I spent Sunday afternoon watching one of my favorite movies…The Untouchables. In case you don’t remember, the 1987 film starred Robert DeNiro as crime boss Al Capone and Kevin Costner as the federal agent Elliot Ness commissioned to enforce Prohibition in 1920’s Chicago. The city was known for rampant corruption and lawlessness and nearly the entire leadership of the city – from the elected aldermen to judges and police – were on Capone’s payroll and under his control. It’s a political legacy that has colored Chicago politics from both the Daley “Vote Early and Vote Often” Regimes, to the recent felony convictions of Jesse Jackson Jr. and former Governor Rod Blagojevich.
I know Moreno Valley is not Chicago, but as I watched the movie, I saw eerie similarities: from last year’s felony conviction of then-councilman Marcelo Co and the pimping and prostitution conviction of school board member Mike Rios, to the multi-agency task force’s raids on the homes and offices of the mayor and all city councilmembers and their connection to the city’s single largest landowner, whose offices were also searched.
Moreno Valley’s single largest landowner understands the power of politics and utilizes his position and wealth to serve his interests. In every recent council election he has funded candidates and while he has not been indicted for corruption, he has been under investigation, and more than any other private entity doing business in the city, he has had unfettered access to city hall, often at the expense of Moreno Valley citizens and taxpayers.
With an unprecedented three of the five council seats on the ballot this November, you can be sure that his independent expenditure fund is pushing “his” preferred candidates in his effort to maintain control of the council. In District 2 he is supporting Jeffrey Giva. Of the field of nine candidates vying to fill the seat vacated by the current Councilman Richard Stewart, recall advocate and District 2 candidate Debra Craig admitted at a recent forum I attended at Crossword Church, that “the developer of the Skechers warehouse is the one person” the city needs the most. She met with him and he convinced her that warehouses are what the city needs, of course on his land. She wants to entertain “warehouses” she said to the moan of the audience. “I know you don’t want to hear that,” she said. In my opinion she didn’t just drink the Kool-Aid, she gulped it down without taking a breath…and then asked for seconds.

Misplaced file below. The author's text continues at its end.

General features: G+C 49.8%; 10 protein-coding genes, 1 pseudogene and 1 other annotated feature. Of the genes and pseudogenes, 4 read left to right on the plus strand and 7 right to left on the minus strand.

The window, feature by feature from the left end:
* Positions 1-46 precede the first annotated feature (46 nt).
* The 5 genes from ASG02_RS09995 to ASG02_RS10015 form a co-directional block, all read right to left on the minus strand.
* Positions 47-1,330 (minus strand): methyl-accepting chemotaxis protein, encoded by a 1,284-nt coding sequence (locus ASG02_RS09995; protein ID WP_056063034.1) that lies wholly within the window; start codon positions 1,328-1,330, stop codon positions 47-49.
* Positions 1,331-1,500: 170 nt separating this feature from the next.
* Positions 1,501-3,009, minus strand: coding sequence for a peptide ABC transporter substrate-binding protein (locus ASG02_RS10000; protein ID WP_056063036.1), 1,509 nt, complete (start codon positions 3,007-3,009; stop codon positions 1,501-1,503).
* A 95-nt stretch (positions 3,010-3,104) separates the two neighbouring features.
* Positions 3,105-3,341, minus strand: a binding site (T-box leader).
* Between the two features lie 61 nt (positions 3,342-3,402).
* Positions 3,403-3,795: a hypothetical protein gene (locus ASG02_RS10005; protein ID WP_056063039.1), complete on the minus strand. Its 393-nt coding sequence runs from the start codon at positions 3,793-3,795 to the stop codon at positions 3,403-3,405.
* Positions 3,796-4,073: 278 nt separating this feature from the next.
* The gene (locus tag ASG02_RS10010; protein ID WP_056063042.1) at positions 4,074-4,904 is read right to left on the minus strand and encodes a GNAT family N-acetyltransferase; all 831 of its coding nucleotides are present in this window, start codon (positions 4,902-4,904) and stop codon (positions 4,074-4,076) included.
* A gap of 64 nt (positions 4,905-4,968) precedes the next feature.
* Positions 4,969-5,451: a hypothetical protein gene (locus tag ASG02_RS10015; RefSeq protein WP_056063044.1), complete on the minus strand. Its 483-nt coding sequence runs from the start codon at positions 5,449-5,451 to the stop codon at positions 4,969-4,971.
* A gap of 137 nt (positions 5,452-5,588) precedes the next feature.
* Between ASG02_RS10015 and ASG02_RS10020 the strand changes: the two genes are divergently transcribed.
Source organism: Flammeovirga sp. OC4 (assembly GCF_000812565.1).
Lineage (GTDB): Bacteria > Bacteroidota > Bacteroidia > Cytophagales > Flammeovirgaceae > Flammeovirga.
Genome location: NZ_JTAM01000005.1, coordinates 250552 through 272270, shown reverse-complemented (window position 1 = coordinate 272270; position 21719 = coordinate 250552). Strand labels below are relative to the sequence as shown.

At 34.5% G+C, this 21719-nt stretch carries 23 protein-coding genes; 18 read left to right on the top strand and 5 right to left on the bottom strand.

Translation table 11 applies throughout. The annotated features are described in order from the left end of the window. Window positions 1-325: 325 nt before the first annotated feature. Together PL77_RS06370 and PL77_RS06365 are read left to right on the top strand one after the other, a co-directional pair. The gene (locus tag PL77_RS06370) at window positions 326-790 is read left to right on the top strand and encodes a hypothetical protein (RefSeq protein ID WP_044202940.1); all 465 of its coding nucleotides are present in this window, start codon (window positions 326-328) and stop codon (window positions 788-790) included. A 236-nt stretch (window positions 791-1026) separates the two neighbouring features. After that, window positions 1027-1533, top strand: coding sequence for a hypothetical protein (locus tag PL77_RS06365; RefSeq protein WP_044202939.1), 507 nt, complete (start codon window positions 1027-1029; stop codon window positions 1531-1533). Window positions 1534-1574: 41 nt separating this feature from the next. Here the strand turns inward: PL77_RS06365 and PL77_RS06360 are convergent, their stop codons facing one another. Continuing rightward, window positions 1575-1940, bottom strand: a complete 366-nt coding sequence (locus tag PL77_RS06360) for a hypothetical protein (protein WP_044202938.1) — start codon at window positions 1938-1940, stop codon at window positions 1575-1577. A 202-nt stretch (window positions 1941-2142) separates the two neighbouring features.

Unlike Ms. Craig, Corey Jackson, also a candidate for the District 2 seat, said he has heard from the people of that district in overwhelming numbers that they don’t want warehouses in the current proposed area, but instead in the area originally zoned for warehousing near the 215 Freeway. The problem with that, however, is it wouldn’t benefit the one person who is working so hard to control the council and thereby the city.
To keep his majority, the landowner is funding an Independent Expenditure effort to support the recently removed councilman Yxstian Gutierrez in District 4 and “No on the Recall ” of councilwoman Victoria Baca in District 5.
The voters of Moreno Valley have a choice to make. Either accept the belief that one person’s interests are more important than everyone else’s in the city and vote to support his candidates, or fight for transparency and elected leaders who listen to what their constituents believe is best for the entire community.
And remember one of the last scenes in the film, Elliot Ness’ final words to Capone in the courtroom. You know the scene. Ness’ small band of untouchables, the only non-corrupt team he could put together had been battered and bruised, two members of the small team had been killed, the rest threatened, but Ness didn’t give-up. When he finally gets a conviction, albeit for tax evasion, on his way out of the courtroom he leans over to a perturbed and angry Capone and says “Never stop…Never stop fighting…till the fight is done.”
“Here endeth the lesson.”